syn glenohumeral joint synovial 'ball- and-socket' joint, the 'ball' of the head of the humerus articulating with the 'socket' of the shallow glenoid cavity of the scapula, which allows the shoulder to move around multiple axes - the greatest range of movement of any joint in the body, providing flexion, extension, abduction, adduction, circumduction and rotation. This flexibility sacrifices stability, which has to be maintained by the surrounding muscles and ligaments, notably the muscles of the rotator cuff; also the socket of the joint is deepened by the glenoid labrum, a ring of cartilage attached to the rim of the glenoid cavity to which the joint capsule, ligaments and tendons are partly attached. labral tears are not uncommon in throwing athletes, including superior labrum anterior-posterior (SLAP) lesions which can be visualized on MRI scan and require arthroscopic surgical repair. See also Bankart's lesion, dislocation; Figure 1. See fig overleaf .


the region around the large joint between the humerus and the scapula. The shoulder is a shallow ball-and-socket joint, similar to the hip joint.

shoulder blade
shoulder flexion
a fetal postural cause of dystokia; flexion of the shoulder joint results in the affected forelimb, it may be bilateral, is lying back beside the sternum; the shoulder joint prevents entry of the fetus into the pelvic canal.
shoulder joint
scapulohumeral joint.
shoulder luxation
uncommon in most species. Occurs most frequently in dogs and cats associated with trauma.
slipped shoulder
see suprascapular paralysis.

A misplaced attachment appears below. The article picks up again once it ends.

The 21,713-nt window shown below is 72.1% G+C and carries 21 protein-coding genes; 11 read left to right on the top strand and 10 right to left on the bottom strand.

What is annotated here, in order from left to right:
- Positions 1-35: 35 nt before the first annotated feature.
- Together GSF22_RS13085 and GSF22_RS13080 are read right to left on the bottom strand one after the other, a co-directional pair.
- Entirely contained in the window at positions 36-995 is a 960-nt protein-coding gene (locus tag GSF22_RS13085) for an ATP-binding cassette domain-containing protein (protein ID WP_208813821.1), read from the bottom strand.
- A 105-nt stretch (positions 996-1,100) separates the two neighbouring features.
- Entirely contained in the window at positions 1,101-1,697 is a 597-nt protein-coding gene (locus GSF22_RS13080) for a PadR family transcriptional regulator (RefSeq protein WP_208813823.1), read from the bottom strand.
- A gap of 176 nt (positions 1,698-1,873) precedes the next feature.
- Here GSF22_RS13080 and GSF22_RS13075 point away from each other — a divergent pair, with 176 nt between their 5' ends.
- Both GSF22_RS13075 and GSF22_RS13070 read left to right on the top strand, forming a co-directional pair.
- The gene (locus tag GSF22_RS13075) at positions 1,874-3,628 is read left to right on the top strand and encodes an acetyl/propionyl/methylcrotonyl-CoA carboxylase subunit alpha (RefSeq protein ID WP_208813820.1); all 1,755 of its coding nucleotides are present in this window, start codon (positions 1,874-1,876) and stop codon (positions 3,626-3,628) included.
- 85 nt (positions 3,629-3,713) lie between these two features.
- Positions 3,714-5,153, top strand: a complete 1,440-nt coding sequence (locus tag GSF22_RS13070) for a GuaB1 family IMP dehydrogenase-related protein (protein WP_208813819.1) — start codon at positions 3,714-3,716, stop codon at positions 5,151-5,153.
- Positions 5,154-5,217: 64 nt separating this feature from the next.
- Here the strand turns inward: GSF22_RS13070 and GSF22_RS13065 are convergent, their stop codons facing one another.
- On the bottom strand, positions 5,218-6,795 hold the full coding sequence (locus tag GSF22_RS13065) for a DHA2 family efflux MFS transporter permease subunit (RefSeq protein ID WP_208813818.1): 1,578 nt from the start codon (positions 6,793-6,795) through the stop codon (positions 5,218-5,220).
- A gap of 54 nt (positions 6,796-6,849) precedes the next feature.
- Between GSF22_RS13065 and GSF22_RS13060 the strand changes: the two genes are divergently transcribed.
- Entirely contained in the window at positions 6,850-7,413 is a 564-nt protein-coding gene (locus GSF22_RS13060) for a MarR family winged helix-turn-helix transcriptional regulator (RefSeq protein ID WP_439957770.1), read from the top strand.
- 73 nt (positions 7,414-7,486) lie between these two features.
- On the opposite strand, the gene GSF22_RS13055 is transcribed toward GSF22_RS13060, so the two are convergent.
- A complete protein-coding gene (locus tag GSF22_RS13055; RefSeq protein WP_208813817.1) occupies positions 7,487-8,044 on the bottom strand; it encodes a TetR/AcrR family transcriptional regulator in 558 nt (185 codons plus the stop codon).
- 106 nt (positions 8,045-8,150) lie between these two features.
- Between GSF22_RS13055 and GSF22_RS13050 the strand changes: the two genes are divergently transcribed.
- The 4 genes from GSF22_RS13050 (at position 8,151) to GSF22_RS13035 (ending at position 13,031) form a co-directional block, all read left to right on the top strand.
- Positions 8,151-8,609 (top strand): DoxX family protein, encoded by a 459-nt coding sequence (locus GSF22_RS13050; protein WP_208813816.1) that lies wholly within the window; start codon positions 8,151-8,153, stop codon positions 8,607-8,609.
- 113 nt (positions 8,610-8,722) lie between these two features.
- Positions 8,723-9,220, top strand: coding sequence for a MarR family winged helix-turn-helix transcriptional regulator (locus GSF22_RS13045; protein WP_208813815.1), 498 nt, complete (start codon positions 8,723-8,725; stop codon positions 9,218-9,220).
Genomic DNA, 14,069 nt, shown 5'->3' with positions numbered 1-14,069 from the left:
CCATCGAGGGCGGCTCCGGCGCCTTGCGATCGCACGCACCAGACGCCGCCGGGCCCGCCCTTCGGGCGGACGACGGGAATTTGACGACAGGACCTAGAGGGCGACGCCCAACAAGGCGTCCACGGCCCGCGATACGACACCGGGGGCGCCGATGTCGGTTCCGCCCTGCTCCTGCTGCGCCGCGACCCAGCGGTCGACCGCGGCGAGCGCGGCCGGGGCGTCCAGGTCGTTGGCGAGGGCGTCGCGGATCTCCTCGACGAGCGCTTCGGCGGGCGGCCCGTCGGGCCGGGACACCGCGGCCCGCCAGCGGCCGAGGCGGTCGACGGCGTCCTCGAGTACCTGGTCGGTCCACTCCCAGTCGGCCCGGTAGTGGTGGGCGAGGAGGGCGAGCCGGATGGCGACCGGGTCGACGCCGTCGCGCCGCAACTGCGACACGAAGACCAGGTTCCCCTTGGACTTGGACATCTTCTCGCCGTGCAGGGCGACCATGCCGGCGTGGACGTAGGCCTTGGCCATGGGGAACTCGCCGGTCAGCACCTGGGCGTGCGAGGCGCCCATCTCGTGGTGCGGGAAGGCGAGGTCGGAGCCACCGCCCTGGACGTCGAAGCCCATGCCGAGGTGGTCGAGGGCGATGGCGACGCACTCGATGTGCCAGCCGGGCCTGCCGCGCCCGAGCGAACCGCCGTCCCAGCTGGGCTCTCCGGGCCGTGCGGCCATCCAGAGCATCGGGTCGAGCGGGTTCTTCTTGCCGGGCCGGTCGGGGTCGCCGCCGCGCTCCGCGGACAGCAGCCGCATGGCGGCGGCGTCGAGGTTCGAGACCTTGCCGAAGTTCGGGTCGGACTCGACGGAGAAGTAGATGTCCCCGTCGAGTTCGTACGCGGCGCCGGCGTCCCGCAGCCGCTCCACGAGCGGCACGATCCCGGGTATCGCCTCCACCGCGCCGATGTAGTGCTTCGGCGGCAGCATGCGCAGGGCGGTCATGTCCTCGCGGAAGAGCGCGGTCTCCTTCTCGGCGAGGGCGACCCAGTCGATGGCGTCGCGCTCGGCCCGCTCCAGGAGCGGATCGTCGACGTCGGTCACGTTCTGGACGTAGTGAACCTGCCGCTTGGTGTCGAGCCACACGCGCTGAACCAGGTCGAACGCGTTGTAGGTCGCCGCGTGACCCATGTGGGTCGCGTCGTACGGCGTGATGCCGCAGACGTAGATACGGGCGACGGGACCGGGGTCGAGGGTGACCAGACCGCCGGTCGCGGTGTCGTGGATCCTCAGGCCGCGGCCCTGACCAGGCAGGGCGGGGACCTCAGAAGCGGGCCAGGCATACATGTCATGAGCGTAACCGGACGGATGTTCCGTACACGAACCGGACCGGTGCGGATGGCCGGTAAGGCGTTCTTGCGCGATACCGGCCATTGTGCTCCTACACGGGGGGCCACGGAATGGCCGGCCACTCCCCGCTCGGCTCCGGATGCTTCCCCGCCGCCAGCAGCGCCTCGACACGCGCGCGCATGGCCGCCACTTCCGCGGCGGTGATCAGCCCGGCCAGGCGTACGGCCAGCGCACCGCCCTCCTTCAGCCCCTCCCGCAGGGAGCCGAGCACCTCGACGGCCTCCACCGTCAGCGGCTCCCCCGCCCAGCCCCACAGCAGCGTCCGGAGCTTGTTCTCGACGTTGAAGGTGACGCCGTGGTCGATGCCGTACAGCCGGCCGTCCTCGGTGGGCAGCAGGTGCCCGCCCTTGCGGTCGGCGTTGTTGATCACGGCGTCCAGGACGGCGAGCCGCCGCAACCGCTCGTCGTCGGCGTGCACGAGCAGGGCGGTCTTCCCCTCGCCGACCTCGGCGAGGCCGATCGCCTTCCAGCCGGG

shoulder tick
see ixodesscapularis.
References in periodicals archive ?
Moreover, the contact between the racket and speeding ball (the speed of the serve in this study was approximately 14 m/s) caused a rapid increase in the impact force, which was transferred to the shoulder joint through the wrist joint.
2-4) As documented in this case, M columbinum infection may be associated with osteoarthritis of the shoulder joint and demonstrates that clinical veterinarians should consider the potential role of this agent in arthritis in pigeons.
The athlete may recall numerous events where the shoulder joint dislocated and immediately popped back into place on its own without the need of additional aid.
Minor tears in the shoulder joint upon heavy lifting may also be a cause of frozen shoulder.
By indexing at the elbow, the device is able to gain complete positioning control of the shoulder joint.
That soft tissue gives it the great range of motion we need, but it also makes the shoulder joint prone to injury.
We present three cases of infection in or around the shoulder joint, highlighting some of the diagnostic challenges.
The proximal CS origin for the shoulder joint was placed either at the acromion, shoulder-joint center, or trunk midline [7,12,14-15,19].
If they develop on the bones of the shoulder joint, they can rub on the tendons that attach the rotator cuff muscles to the bones of the shoulder, fraying and eventually tearing them.
It's a shoulder impingement where the tendon running through my shoulder joint has inflamed to twice its normal size and is getting caught in the joint.
A transverse image of the anterior shoulder joint is obtained by using the coracoid process medially and the anteromedial humeral head laterally as reference points (Fig.